It’s Tuesday, November 16th - and NBC 6 has the top stories for the day.
No. 1 - South Florida joined in solidarity Monday in response to renewed nationwide protests in defiance of the Cuban government.
The protest follows demonstrations in July where thousands of Cubans took to the streets calling for change and demanding an end to food and medicine shortages. On Sunday, the Assembly of Cuban Resistance, which brings together more than 35 associations that fight for democracy on the island, encouraged exiles in Miami, especially Nicaraguans and Venezuelans, to join the protests. On Sunday, U.S. Congressman Carlos Gimenez tweeted a video in support of the Cuban protests, saying in Spanish that "Today more than ever, the Cuban people want freedom." Gimenez along with South Florida Republican congressmembers Maria Elvira Salazar and Mario Diaz-Balart and New York congresswoman Nicole Malliotakis sent a letter to Secretary of State Antony Blinken urging him to "send a clear message to the illegitimate Cuban regime."
No. 2 - Florida lawmakers on Monday began debating a package of bills to combat coronavirus vaccine mandates, continuing Republican Gov. Ron DeSantis' fight against virus rules.
The weeklong special legislative session in the GOP-controlled statehouse includes proposals to let workers opt out of COVID-19 vaccine mandates and allow parents to sue schools with masking requirements. DeSantis has become one of the highest profile Republican governors in the country through his vocal opposition to lockdowns and virus mandates, pitting himself against President Joe Biden as DeSantis runs for reelection and eyes a potential 2024 presidential bid. The Republican measures would bar private businesses from having coronavirus vaccine mandates unless they allow exemptions for medical reasons, religious beliefs, proof of immunity based on a prior COVID-19 infection, regular testing and an agreement to wear protective gear.
No. 3 - Infrastructure week is finally here. President Joe Biden signed the bipartisan, $1.2 trillion infrastructure bill into law Monday.
Miami-Dade Mayor Daniella Levine-Cava was among the local leaders invited to the White House for the signing ceremony. Levine-Cava has her eyes on funding a variety of projects, including transit improvements laid out in the county’s Strategic Miami Area Rapid Transit plan. The infrastructure bill contains billions of dollars for roads and bridges but also for new rail lines, projects to mitigate sea level rise, improved broadband access, and environmental improvement projects. Click here to find out what South Florida will get from the bill in a report from NBC 6’s Ari Odzer.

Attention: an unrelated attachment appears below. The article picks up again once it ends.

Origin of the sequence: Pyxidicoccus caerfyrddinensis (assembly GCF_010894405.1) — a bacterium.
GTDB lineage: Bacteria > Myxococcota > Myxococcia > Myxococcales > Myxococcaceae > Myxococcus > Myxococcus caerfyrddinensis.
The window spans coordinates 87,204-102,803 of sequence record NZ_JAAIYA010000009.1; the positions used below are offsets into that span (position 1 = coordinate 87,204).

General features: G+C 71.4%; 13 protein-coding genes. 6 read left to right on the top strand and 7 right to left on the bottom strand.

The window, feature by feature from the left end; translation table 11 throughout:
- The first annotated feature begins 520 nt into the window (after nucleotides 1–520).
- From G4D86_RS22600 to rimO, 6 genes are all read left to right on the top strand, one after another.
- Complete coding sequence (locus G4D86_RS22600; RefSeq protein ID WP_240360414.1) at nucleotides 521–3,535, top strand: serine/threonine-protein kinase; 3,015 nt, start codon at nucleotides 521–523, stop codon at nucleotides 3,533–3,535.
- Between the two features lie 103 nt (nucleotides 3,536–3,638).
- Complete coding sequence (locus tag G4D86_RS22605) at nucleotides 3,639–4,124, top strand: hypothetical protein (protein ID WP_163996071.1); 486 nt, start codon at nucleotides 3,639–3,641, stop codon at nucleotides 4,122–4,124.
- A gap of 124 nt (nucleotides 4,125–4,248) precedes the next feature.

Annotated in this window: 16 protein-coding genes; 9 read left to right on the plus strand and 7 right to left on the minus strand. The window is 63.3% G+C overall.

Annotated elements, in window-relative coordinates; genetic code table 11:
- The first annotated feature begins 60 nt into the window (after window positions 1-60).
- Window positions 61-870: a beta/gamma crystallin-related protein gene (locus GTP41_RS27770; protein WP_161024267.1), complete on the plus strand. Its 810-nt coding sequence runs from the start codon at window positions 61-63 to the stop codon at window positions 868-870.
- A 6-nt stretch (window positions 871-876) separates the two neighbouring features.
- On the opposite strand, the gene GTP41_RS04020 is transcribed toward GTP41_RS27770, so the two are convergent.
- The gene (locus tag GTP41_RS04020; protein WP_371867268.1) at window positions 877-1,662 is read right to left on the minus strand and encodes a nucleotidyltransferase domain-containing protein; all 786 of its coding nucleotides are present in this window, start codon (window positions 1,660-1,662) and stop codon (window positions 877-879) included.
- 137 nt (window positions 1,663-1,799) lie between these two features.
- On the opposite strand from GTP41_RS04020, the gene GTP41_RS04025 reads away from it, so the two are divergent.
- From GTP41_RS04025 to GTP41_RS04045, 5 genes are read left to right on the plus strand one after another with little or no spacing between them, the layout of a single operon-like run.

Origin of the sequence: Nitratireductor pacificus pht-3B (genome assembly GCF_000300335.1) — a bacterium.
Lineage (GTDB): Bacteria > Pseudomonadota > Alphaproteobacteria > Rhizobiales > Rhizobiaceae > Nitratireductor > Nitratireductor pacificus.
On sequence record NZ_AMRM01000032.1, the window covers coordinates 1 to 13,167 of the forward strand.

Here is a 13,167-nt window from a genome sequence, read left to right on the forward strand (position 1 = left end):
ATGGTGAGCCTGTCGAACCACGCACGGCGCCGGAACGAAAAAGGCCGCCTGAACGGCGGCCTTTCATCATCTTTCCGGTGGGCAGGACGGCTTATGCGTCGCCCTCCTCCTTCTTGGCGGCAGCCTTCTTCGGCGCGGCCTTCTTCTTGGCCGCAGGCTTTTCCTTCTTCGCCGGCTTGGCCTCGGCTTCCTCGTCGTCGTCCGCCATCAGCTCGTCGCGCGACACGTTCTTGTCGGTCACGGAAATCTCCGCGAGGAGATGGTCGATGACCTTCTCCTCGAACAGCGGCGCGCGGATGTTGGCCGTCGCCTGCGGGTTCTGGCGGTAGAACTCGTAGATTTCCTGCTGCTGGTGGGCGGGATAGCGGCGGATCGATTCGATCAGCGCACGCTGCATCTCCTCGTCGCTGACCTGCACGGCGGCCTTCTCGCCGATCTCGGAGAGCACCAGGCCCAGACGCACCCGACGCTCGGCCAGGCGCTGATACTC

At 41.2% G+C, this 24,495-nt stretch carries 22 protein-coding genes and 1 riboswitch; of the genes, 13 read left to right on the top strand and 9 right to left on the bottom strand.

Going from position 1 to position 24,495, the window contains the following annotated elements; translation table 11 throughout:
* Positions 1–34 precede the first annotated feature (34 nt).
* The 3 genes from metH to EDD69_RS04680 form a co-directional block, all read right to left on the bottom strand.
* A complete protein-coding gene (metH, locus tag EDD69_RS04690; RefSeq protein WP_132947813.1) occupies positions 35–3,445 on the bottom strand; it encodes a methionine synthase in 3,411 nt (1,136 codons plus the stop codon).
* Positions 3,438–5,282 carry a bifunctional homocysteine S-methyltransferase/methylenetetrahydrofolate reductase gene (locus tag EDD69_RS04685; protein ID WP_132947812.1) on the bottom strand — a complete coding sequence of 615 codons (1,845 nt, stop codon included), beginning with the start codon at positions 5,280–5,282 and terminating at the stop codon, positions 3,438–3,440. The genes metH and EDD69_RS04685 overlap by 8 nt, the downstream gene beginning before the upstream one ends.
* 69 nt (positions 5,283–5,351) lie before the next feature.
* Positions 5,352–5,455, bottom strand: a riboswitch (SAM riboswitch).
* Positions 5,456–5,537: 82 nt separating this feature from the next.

No. 4 - Despite calls to delay a massive change to flood insurance policies across the country, the Federal Emergency Management Agency continues to roll out its new flood risk methodology.
“Risk Rating 2.0” will cause nearly all flood insurance policy premiums to change over the next year. Most will become more expensive in Florida because of new environmental factors like sea level rise and climate change. Some policies have already decreased with the first phase of the change. The second phase for renewal policies kicks in April. Florida Sen. Marco Rubio has called on FEMA to delay the change again but in an interview with NBC 6 a senior executive with the agency said that’s not going to happen. Click here to find out why in a report from NBC 6 investigator Phil Prazan.
No. 5 - Cities across South Florida are changing how they deal with recycling.
It’s a big business, but recycling has not been paying off for some communities. China, once American’s top buyer of recyclables, stopped taking most of our country’s recycling in 2018. This change drove down the value on the global market and drove up the price taxpayers were paying for the service. As cities try to adapt, the market for recyclables continues to shift. Click here for more in a report from NBC 6 consumer investigator Sasha Jones.
No. 6 - Construction at the high-rise UNA building in Brickell is still going on, but one concerned neighbor says there's been a second flooding at the construction site.
"We are very concerned with becoming the next Surfside," neighbor Christi Tasker said. Tasker, who lives near the new construction site, said another flooding happened this past Friday. The first flooding she saw was last Wednesday. Tasker has been monitoring the construction for the past two years. Tasker is also concerned about the sea wall separating the construction site and the bay. Click here to find out why in a report from NBC 6's Claudia Docampo.
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